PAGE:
Excerpt from The New Quarterly, 125 – Winter 2013
Her mind flew back to the last miscarriage. She’d lost too much blood during the D&C and had to stay overnight. She’d spent it in the maternity ward with three other women. “I’m sorry, dearie,” the ruddy-faced nurse had said in her Scottish accent, “there’s no where else to put you.”
Sequestered behind curtains, she lay awake listening to soft snuffling sounds, the rustle of bedclothes at the first wail of distress, a sudden hush descending upon the entire room when an infant found its mother’s breast, heart wrenching squawks upon losing it.
Kate saw herself on the floor at home, curled up in a ball, mewling. The baby had been seven-weeks-old, no heartbeat.
“Oh, Griffin,” one mother softly uttered, followed by another’s “You are a hungry girl.”
She remembered waiting outside the operating room, shivering in her hospital gown, Richard fielding calls on his shiny new cell.
“How could you?” (and this their last IVF)
“Come on, Kate,” he replied, his face hard and impassive, “I can’t just stop working. You know how this can go. It can take hours.” She wanted to kill him.
At odd intervals, the squeak of isolettes as mothers wheeled inconsolable infants down the hospital corridor. She saw herself being wheeled into the operating room; a sea of bright lights and masked faces.
“Scoot down,” one of the nurses said. Then, “Oh, honey, you forgot to take your underpants off.” Clumsily she reached down and pulled them off; it felt like the hardest thing in the world.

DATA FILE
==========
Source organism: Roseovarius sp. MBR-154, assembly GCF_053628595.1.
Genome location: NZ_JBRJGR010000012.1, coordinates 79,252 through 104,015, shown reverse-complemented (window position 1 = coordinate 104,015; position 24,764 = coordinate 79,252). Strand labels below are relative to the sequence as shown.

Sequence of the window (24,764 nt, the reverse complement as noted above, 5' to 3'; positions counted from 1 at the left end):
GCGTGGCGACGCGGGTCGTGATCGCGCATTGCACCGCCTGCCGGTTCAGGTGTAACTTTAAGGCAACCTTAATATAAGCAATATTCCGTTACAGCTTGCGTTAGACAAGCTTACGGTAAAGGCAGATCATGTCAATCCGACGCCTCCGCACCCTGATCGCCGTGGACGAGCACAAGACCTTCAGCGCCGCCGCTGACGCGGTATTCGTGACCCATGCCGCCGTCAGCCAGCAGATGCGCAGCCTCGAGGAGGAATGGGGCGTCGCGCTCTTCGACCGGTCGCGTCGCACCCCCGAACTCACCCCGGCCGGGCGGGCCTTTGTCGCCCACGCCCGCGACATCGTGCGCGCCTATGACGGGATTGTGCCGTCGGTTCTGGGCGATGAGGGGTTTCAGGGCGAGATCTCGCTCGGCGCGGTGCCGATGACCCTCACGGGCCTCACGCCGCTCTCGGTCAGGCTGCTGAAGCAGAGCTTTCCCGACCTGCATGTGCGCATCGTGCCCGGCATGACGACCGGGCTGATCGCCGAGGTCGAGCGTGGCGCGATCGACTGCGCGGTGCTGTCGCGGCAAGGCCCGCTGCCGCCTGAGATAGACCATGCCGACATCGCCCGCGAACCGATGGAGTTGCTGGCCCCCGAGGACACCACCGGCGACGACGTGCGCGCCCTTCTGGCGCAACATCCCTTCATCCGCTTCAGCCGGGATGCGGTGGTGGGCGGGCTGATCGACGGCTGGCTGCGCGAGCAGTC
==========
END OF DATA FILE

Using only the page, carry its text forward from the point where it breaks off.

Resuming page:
The nurse asked her name then gently tucked her hair into a plastic cap. “There, Kate,” she said gently, “Now, take a breath and count to ten.”
“I can’t,” she wailed, “I can’t,” knowing what would come next, the damnable nothingness.
The nurse’s eyes looked into her own, brimming with sympathy. Like a mother, it occurred to Kate, and everything went black.
Then towards morning, so muffled Kate almost missed them, the forlorn sobs of the young girl next to her. What did she have to cry about? Ungrateful wretch. Kate had caught a glimpse of her baby when she’d passed her in the hall—tufts of blonde hair, impossibly small. Her breasts ached. She pictured scooping him up once the girl fell asleep, tucking him into her coat, and heading for the elevator, no one the wiser. Her mind raced. They could start a new life somewhere, Italy or France, one of those places Richard was always talking about, and no one would know—
Kate stopped. Dropped her head into her hands. He would never agree. Not in a million years. It was useless. She was useless. The girl cried herself to sleep as the sun came up.
So that in the morning when the second time mom saw her getting ready to go and offered, “I’m sorry about your baby,” Kate replied, “Oh, don’t worry about me, I have a beautiful daughter waiting at home.” The lie slipped out of her mouth effortlessly, as if all this time it had been coiled up underneath her tongue like a snake, waiting.